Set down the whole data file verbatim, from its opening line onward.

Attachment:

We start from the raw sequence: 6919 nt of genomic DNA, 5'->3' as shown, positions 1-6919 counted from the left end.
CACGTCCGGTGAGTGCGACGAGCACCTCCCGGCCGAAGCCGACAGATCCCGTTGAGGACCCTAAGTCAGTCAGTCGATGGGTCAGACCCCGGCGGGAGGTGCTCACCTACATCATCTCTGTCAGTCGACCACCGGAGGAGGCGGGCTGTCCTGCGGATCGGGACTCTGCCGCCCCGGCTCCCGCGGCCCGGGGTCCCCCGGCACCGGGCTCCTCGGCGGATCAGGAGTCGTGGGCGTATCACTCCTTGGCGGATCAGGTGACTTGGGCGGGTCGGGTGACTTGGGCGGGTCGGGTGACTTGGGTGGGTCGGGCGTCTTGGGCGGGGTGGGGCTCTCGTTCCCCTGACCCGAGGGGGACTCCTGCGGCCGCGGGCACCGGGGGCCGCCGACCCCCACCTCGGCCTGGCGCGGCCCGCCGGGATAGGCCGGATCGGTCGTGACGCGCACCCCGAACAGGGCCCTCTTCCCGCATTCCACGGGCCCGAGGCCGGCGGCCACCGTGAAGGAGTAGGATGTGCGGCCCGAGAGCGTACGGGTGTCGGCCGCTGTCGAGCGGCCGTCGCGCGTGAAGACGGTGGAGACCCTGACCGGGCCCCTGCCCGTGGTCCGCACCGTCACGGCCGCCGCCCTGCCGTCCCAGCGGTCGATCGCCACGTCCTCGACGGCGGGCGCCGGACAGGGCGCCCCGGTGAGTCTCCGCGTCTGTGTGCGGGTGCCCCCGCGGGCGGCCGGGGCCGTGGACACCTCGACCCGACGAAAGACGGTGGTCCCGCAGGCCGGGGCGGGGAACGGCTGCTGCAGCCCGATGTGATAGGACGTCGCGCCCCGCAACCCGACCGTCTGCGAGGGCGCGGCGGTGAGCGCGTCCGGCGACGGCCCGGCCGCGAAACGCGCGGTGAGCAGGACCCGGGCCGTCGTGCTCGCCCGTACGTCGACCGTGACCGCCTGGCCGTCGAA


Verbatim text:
We start from the raw sequence: 6919 nt of genomic DNA, 5'->3' as shown, positions 1-6919 counted from the left end.
CACGTCCGGTGAGTGCGACGAGCACCTCCCGGCCGAAGCCGACAGATCCCGTTGAGGACCCTAAGTCAGTCAGTCGATGGGTCAGACCCCGGCGGGAGGTGCTCACCTACATCATCTCTGTCAGTCGACCACCGGAGGAGGCGGGCTGTCCTGCGGATCGGGACTCTGCCGCCCCGGCTCCCGCGGCCCGGGGTCCCCCGGCACCGGGCTCCTCGGCGGATCAGGAGTCGTGGGCGTATCACTCCTTGGCGGATCAGGTGACTTGGGCGGGTCGGGTGACTTGGGCGGGTCGGGTGACTTGGGTGGGTCGGGCGTCTTGGGCGGGGTGGGGCTCTCGTTCCCCTGACCCGAGGGGGACTCCTGCGGCCGCGGGCACCGGGGGCCGCCGACCCCCACCTCGGCCTGGCGCGGCCCGCCGGGATAGGCCGGATCGGTCGTGACGCGCACCCCGAACAGGGCCCTCTTCCCGCATTCCACGGGCCCGAGGCCGGCGGCCACCGTGAAGGAGTAGGATGTGCGGCCCGAGAGCGTACGGGTGTCGGCCGCTGTCGAGCGGCCGTCGCGCGTGAAGACGGTGGAGACCCTGACCGGGCCCCTGCCCGTGGTCCGCACCGTCACGGCCGCCGCCCTGCCGTCCCAGCGGTCGATCGCCACGTCCTCGACGGCGGGCGCCGGACAGGGCGCCCCGGTGAGTCTCCGCGTCTGTGTGCGGGTGCCCCCGCGGGCGGCCGGGGCCGTGGACACCTCGACCCGACGAAAGACGGTGGTCCCGCAGGCCGGGGCGGGGAACGGCTGCTGCAGCCCGATGTGATAGGACGTCGCGCCCCGCAACCCGACCGTCTGCGAGGGCGCGGCGGTGAGCGCGTCCGGCGACGGCCCGGCCGCGAAACGCGCGGTGAGCAGGACCCGGGCCGTCGTGCTCGCCCGTACGTCGACCGTGACCGCCTGGCCGTCGAA